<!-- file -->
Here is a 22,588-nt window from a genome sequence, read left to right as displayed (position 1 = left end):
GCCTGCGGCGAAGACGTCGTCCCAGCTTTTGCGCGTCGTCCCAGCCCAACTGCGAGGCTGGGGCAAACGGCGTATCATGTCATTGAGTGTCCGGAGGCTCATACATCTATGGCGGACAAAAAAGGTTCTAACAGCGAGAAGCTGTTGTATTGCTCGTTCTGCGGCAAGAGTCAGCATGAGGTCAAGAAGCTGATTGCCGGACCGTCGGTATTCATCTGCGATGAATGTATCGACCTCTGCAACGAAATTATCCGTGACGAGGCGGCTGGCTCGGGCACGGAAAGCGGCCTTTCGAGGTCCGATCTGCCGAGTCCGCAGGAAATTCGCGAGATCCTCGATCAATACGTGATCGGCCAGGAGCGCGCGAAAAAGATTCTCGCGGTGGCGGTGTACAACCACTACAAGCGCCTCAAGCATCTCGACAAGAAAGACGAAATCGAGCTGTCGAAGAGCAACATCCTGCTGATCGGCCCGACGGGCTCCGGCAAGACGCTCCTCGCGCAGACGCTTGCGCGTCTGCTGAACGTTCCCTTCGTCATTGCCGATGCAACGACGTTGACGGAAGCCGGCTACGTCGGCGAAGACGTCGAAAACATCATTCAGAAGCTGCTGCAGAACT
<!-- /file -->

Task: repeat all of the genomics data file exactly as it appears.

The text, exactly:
Here is a 22,588-nt window from a genome sequence, read left to right as displayed (position 1 = left end):
GCCTGCGGCGAAGACGTCGTCCCAGCTTTTGCGCGTCGTCCCAGCCCAACTGCGAGGCTGGGGCAAACGGCGTATCATGTCATTGAGTGTCCGGAGGCTCATACATCTATGGCGGACAAAAAAGGTTCTAACAGCGAGAAGCTGTTGTATTGCTCGTTCTGCGGCAAGAGTCAGCATGAGGTCAAGAAGCTGATTGCCGGACCGTCGGTATTCATCTGCGATGAATGTATCGACCTCTGCAACGAAATTATCCGTGACGAGGCGGCTGGCTCGGGCACGGAAAGCGGCCTTTCGAGGTCCGATCTGCCGAGTCCGCAGGAAATTCGCGAGATCCTCGATCAATACGTGATCGGCCAGGAGCGCGCGAAAAAGATTCTCGCGGTGGCGGTGTACAACCACTACAAGCGCCTCAAGCATCTCGACAAGAAAGACGAAATCGAGCTGTCGAAGAGCAACATCCTGCTGATCGGCCCGACGGGCTCCGGCAAGACGCTCCTCGCGCAGACGCTTGCGCGTCTGCTGAACGTTCCCTTCGTCATTGCCGATGCAACGACGTTGACGGAAGCCGGCTACGTCGGCGAAGACGTCGAAAACATCATTCAGAAGCTGCTGCAGAACT